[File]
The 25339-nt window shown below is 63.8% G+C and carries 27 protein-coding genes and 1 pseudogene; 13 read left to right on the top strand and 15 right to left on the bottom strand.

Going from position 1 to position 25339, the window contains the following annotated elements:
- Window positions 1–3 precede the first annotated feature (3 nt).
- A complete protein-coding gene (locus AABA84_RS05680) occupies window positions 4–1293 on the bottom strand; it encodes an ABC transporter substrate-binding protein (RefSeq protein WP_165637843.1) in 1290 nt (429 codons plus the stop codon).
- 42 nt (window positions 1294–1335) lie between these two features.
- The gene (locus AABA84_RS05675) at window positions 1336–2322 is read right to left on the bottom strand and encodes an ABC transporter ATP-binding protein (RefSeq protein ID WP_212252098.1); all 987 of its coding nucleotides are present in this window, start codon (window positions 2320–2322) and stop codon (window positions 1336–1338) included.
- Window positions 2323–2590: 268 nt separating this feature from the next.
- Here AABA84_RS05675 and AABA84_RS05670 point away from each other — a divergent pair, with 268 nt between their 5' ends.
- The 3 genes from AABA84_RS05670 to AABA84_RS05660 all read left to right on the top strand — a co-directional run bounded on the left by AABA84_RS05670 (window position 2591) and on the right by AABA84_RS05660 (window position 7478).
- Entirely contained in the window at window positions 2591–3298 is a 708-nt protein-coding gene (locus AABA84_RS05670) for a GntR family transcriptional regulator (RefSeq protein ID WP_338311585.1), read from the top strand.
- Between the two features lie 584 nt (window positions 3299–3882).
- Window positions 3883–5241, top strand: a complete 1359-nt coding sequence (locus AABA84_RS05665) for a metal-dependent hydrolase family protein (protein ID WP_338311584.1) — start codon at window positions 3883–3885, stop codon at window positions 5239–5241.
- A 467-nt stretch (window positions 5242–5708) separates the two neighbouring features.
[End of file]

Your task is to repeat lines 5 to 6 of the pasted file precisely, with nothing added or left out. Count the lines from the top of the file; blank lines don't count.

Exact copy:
- 42 nt (window positions 1294–1335) lie between these two features.
- The gene (locus AABA84_RS05675) at window positions 1336–2322 is read right to left on the bottom strand and encodes an ABC transporter ATP-binding protein (RefSeq protein ID WP_212252098.1); all 987 of its coding nucleotides are present in this window, start codon (window positions 2320–2322) and stop codon (window positions 1336–1338) included.